© 2023 Kansas City Public Radio
NPR in Kansas City
Play Live Radio
Next Up:
Available On Air Stations

Kansas City Artist Displays 'Lifetime Of Work' After ALS Diagnosis

Anne Kniggendorf
KCUR 89.3
Marcia Streepy shows a piece that's comprised on years' worth of watercolor postcards.

Marcia Streepy has produced art in Kansas City for decades. Hundreds of pieces are on display at InterUrban ArtHouse through June 5.

Marcia Streepy was a nurse for years, but even in nursing school most people thought she was an art major. It wasn’t until poor health forced Streepy into an early retirement in the late 1980s that she gave herself to her craft.

And because her health has limited her participation in big art fairs like the ones on the Plaza and in Brookside, over the decades she’s amassed an enormous collection—hundreds of pastels and watercolors.

“It’s a lifetime of work,” Streepy says.

Anne Kniggendorf
KCUR 89.3
Marcia Streepy's work ranges from large canvases to postcard art starting at $20.

Diagnosed with ALS in November, Streepy has put all of that art up for sale in a show at the InterUrban ArtHouse in Overland Park, which is sponsored in part by a grant from the Johnson County Art Association. The show is called the “Marcia Streepy Retrospective: Glorious Days," and 20% of the proceeds will go to the Mid-America Chapter of the ALS Association.

Streepy says her mother, Pat Potucek, was a working artist and modeled a strong work ethic and hustle that she admired. Even so, Streepy thought it wise to have a day job, so she studied nursing.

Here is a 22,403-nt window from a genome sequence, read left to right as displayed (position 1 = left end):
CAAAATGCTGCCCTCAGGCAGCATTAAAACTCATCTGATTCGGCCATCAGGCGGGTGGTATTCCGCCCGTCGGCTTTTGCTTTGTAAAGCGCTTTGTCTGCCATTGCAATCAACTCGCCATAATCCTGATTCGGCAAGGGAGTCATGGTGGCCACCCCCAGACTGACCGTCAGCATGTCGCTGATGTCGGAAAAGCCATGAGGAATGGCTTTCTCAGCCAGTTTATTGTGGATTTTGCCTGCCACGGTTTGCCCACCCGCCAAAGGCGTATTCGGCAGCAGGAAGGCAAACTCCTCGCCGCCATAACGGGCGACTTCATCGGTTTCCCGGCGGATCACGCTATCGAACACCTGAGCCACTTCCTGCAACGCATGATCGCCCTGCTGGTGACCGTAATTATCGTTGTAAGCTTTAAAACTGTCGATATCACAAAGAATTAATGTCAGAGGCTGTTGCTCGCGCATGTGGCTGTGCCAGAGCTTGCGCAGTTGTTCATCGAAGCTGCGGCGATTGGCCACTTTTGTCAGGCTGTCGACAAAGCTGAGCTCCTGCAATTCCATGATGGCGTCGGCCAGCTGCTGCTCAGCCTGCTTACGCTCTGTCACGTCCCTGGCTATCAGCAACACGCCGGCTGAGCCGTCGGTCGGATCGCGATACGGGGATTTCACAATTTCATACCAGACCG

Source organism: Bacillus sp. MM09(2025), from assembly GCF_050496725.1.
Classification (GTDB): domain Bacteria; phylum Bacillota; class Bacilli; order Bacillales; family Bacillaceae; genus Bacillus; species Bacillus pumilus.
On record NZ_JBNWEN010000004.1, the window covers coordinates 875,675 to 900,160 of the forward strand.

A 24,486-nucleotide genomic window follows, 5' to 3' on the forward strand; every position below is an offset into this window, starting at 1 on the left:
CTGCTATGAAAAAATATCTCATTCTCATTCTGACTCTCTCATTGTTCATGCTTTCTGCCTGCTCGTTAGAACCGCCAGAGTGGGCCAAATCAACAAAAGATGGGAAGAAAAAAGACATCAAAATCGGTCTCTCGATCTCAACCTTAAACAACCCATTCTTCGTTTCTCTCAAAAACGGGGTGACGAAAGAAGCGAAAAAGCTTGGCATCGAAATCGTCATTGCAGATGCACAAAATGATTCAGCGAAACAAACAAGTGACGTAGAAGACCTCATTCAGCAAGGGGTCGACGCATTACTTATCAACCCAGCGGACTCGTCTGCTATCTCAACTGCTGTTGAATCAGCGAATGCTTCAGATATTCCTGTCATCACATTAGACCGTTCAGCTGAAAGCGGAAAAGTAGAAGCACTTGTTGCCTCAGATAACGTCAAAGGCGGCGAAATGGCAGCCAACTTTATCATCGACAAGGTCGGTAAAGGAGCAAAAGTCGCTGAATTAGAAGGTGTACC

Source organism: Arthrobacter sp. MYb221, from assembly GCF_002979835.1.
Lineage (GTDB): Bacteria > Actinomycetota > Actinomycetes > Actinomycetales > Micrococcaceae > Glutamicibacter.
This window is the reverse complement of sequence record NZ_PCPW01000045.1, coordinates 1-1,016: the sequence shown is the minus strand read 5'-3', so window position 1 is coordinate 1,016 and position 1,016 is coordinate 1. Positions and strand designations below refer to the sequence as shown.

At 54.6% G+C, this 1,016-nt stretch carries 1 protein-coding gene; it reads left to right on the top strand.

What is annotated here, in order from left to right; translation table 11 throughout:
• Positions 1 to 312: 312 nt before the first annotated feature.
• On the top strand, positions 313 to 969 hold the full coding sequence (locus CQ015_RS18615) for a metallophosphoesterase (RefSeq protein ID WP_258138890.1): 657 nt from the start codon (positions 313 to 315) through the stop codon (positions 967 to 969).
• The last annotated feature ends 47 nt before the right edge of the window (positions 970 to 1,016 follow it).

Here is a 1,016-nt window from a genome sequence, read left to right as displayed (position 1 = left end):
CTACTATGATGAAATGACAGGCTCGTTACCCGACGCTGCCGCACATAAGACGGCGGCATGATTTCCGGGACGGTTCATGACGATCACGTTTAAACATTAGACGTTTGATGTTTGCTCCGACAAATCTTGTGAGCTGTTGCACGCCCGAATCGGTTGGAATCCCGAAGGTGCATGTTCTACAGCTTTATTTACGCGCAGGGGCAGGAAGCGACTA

“Art was really part of my life, even as a nurse,” Streepy says.

Her favorite classes were those in which the teacher did a lot of drawing, like one she recalls at Hutchinson Community College.

“[The professor] sketched every little tiny part of the kidney across the board, then he did the same with muscles. For me, as a visual learner, it was the best class to watch him draw,” Streepy says.

Throughout her time as a nurse, Streepy used art to better communicate with her patients. For a few years she worked with pregnant teenagers at Maternal and Infant Care in Topeka — illustrating the reproductive system and growing embryo to help patients visualize and understand what was taking place.

Even before her ALS diagnosis, Streepy had managed lupus and avascular necrosis in her knees and ankles, so she’s sensitive to others seeking medical care. Art had always been an escape.

“I painted because I never felt pain when I painted," Streepy says. "I painted because it was joyful. It was a reason to be outside. It was a reason to go out and be in nature. I painted for joy."

Anne Kniggendorf
KCUR 89.3
Marcia Streepy's style has changed as her motor skills have worsened. She shows recent portraits of her grandchildren that aren't as crisp as she says she would like.

Her work is mostly in pastels and watercolors, with subjects ranging from landscapes and streetscapes to fashion, portraits, and life drawing.